• The Specialized Criminal Court has sentenced Alena Zsuzsová to 21 years in prison for ordering the murder of László BasternákHurbanovo mayor who was killed in 2010, as well as for preparing the murders of Daniel Lipšic, Prosecutor Šufliarsky, and General Prosecutor ŽilinkaRoman Ostružlík and Vladimír Mosnár were also sentenced to 21 years in maximum security prison for Basternák’s murderZsuzso was helping Ostružlík when he ran against Basternák in the 2010 municipal election. Zsuzsová was previously stripped of the charges of ordering the murder of journalist Ján Kuciak(Slovak Spectator December 4)

President Čaputová one of the 100 most powerful women in the world. 

  • President Čaputová has appeared on the Forbes list of World’s 100 most powerful women for the second time, ranking 83rdThe list features women from 30 countries, and includes 10 heads of state, 38 CEOs, and five entertainers, and is topped by Chancellor Merkel for the 10th year in a row, followed by President of the European Central Bank Lagarde, and U.S. Vice President-elect Harris. (Slovak Spectator December 9)

Slovakia still lacks better education for Roma and anti-discrimination legislation for LGBTI people. 

  • The European Commission against Racism and Intolerance (ECRI) has called on Slovakia to improve the education of Roma children and develop an action plan for LGBTI-based discrimination, hate crimes, and hate speech. ECRI welcomed progress such as the increase in the budget of the National Centre for Human Rights, the adoption of an action plan against racism, penalties for hate speech imposed on some politicians and mediaand the strengthening oCriminal Code provisions on hate crimes. However, the report identifies various shortcomings and concludes with 15 recommendations for Slovakia to solve them.  (Slovak Spectator December 9)

U.S. Embassy awards three Slovaks for pursuing human rights

  • The U.S. Embassy has awarded three Slovak personalities for their extraordinary contribution to pursuing human rights and transparency on International Human Rights DayHolocaust survivor Eva Mosnáková was awarded the Human Rights Award for sharing her story and helping build a more tolerant and inclusive future. Investigative journalist Monika Tódová received the Woman of Courage Prize for revealing corruption in top state positions and defending the freedom of the press. Jaroslav Macek, who chairs the district court in Žilina, was awarded the Ján Kuciak Transparency Award for pursuing transparency and enforcing the responsibility of state representatives. (Slovak Spectator December 11)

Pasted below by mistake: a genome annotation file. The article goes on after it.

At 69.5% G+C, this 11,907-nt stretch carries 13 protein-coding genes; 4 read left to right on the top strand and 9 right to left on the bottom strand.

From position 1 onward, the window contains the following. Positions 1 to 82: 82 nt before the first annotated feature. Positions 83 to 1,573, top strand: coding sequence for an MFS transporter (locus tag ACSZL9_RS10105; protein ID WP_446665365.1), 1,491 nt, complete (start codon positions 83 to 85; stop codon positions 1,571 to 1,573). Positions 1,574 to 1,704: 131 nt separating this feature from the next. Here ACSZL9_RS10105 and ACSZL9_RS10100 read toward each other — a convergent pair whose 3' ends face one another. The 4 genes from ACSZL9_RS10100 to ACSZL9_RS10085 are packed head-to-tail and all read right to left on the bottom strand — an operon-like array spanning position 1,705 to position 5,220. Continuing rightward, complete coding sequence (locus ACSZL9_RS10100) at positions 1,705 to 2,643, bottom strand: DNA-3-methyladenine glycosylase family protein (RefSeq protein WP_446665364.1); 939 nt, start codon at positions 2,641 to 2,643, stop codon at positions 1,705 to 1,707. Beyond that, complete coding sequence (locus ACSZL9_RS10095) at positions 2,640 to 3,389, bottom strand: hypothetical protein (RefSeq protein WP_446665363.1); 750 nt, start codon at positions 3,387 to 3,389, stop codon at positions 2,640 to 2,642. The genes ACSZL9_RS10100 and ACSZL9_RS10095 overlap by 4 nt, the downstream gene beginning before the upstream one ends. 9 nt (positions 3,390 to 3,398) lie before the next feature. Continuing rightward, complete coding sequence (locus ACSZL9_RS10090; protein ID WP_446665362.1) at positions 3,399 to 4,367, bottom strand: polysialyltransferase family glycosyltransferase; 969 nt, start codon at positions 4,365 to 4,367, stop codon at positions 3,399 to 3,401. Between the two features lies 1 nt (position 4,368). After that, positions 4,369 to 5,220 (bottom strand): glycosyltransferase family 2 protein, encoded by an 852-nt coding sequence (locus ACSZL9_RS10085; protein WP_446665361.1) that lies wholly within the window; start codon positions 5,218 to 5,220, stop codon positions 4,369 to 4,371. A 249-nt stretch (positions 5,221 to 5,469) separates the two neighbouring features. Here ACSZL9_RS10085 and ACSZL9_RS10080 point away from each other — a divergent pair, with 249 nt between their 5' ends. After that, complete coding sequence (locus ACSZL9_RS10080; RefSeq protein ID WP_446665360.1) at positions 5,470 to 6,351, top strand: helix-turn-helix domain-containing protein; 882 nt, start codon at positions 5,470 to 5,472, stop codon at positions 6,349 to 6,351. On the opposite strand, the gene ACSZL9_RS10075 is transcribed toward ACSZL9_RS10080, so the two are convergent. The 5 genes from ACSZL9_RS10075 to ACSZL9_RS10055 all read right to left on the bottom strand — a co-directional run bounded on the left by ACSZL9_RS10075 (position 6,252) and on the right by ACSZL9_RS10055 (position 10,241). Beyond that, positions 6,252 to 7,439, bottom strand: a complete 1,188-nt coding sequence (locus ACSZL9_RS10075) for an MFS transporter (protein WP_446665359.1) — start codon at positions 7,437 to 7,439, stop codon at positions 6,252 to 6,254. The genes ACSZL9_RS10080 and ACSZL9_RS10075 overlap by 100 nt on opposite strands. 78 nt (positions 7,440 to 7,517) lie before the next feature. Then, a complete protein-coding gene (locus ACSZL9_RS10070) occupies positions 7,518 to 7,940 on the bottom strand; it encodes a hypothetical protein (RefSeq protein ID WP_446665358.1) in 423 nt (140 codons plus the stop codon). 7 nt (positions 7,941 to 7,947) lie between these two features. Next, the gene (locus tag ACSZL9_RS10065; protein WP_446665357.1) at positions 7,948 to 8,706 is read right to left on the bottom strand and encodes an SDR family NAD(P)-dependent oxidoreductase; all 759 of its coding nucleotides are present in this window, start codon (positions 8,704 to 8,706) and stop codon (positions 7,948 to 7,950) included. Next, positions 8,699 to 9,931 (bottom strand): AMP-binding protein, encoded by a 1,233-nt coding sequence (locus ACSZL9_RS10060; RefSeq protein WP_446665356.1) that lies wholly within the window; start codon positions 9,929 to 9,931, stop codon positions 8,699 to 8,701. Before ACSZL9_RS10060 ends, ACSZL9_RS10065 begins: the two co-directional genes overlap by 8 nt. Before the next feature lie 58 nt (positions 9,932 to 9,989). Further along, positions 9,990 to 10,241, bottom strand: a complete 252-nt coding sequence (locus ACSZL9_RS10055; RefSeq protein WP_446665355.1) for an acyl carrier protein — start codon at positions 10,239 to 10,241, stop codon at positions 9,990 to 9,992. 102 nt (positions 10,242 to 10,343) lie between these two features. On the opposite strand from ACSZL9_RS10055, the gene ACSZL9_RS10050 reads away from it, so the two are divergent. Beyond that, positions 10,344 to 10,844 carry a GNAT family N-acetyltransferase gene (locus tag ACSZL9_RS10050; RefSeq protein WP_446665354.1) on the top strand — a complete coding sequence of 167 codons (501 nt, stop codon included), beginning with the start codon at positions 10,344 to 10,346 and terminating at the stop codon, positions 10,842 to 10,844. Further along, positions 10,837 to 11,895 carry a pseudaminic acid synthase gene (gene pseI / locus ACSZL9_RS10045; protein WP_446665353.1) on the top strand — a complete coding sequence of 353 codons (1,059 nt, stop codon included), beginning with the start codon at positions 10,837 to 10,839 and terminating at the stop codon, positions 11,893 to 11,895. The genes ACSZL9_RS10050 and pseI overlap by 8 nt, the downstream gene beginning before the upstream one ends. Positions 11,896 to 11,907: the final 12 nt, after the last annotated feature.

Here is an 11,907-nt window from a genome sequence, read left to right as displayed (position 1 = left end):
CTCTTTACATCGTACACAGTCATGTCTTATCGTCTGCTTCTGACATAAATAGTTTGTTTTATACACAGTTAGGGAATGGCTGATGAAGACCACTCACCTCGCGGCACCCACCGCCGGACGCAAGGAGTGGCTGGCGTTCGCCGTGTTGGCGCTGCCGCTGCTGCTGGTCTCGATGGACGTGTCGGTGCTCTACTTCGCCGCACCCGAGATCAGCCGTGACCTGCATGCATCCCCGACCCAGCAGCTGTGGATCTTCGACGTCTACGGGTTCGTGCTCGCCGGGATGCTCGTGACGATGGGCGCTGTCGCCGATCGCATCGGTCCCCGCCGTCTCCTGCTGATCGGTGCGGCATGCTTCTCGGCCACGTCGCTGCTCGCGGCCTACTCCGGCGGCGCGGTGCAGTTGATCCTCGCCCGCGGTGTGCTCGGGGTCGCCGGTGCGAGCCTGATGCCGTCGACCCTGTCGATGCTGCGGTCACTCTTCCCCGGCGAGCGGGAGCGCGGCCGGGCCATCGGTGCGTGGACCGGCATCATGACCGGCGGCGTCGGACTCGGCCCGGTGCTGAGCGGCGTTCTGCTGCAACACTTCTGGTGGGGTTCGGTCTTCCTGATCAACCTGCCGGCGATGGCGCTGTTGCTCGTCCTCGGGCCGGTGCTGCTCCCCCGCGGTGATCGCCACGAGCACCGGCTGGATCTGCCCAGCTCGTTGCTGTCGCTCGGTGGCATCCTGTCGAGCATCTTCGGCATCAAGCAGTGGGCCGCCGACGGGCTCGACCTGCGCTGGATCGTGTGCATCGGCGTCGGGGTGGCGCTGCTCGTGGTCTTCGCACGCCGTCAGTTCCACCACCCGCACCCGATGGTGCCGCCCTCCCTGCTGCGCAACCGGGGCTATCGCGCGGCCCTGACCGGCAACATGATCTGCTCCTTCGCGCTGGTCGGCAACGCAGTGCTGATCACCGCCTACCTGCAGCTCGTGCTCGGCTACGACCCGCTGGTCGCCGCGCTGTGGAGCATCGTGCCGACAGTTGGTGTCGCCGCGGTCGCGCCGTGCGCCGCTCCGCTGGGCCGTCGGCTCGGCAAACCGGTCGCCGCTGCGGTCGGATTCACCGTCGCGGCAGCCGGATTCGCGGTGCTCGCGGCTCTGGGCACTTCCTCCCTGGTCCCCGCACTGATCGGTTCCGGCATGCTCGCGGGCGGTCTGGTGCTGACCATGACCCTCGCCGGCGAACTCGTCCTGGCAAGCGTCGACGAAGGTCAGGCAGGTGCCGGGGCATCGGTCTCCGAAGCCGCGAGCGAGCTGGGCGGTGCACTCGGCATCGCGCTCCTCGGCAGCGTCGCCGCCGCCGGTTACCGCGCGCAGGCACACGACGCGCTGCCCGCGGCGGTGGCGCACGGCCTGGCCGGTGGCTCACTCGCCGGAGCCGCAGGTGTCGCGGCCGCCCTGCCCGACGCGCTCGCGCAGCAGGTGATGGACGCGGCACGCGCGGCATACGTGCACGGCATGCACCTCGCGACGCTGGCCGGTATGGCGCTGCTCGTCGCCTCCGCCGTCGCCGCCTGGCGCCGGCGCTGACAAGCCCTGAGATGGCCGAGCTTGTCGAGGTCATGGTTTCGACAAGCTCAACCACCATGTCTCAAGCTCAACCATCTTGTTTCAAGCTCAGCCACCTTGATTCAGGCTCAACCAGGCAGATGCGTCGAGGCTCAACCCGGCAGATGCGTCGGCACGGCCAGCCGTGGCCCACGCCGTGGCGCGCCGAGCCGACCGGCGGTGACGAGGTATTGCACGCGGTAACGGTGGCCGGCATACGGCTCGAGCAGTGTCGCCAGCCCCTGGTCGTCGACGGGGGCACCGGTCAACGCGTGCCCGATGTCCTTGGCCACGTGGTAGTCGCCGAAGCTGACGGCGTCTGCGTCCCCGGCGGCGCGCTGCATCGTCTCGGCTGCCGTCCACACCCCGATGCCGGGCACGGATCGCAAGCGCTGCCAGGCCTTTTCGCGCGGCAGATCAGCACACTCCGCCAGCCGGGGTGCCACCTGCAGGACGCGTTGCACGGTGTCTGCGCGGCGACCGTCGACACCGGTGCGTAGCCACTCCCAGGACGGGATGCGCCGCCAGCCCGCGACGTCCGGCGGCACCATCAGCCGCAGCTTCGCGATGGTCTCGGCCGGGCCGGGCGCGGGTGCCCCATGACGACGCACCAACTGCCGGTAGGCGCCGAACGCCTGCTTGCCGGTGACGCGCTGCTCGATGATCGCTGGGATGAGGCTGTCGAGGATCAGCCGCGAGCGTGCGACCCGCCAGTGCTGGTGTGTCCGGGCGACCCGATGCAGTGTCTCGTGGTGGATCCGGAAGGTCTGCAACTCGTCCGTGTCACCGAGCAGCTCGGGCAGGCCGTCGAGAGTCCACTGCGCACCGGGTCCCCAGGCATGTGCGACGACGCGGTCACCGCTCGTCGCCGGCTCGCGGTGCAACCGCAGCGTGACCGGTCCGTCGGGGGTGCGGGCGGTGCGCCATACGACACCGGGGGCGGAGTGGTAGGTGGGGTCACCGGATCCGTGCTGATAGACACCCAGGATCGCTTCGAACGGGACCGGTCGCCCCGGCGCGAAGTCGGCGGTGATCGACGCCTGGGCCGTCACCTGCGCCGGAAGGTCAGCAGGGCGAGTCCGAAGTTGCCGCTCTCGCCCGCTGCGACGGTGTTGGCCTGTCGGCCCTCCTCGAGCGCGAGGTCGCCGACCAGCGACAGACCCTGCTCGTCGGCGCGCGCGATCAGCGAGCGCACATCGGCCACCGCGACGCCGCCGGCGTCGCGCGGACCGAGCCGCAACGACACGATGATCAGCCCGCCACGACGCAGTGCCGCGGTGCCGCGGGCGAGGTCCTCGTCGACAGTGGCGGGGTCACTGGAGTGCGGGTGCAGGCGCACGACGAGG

People protested against the Government again.

  • Another anti-government protest was held in Bratislava on December 12, organized by the far-right Kotlebovci—People’s Party Our Slovakia (ĽSNS). Most did not wear masks. The protest ended after an hour, but people refused to leave, and the police had to intervene to disperse the crowd, detaining at least two protesters. (Slovak Spectator December 12)


U.S. and Slovenia sign Nuclear Cooperation Memorandum of Understanding. 

  • The U.S. and Slovenia have signed a Memorandum of Understanding Concerning Strategic Civil Nuclear Cooperation (NCMOU), a diplomatic mechanism that strengthens and expand strategic ties between the two countries by providing a framework for cooperation on civil nuclear issues and for engagement between experts from the respective countries’ governments, industries, national laboratories, and academic institutions. (U.S. Department of State December 8)

Slovenia’s Ministry of Culture vandalized

  • The Culture Ministry building was pelted with black paint, in what has been described as yet another attack on the Ministry and its staff, who claim that they are under pressure to the point where they are afraid to go to workThe Ministry has been heavily criticized by artists since the start of the epidemic, and several manifestations have been staged in protest. (Total Slovenia News December 4)

CoE commissioner calls on Janša to reintroduce STA funding. 

  • Council of Europe Commissioner for Human Rights Mijatović has urged PM Janša on Monday to immediately reintroduce funding to the Slovenian Press Agency (STA), expressing concern that the suspension of public funding could jeopardize the agency’s future. The suspension of STA funding is “one of the various incidents reported to me that point to the worsening of the working environment for journalists and media outlets in Slovenia over recent months,” Mijatović stated. (The Slovenia Times December 10)

Slovenia, Italy and Croatia to hold meeting on EEZ in Adriatic

  • Slovenian FM Logar and Italian FM di Maio have met to discuss the Exclusive Economic Zones (EEZ) that Italy and Croatia intend to demarcate in the Adriatic Seaand will soon hold another meeting alongside Croatian FM Radman. EEZ demarcation is to be carried out with full trilateral cooperation and in accordance with the principles of international maritime law and of the United Nations Convention on the Law of the Sea. (IBNA December 11)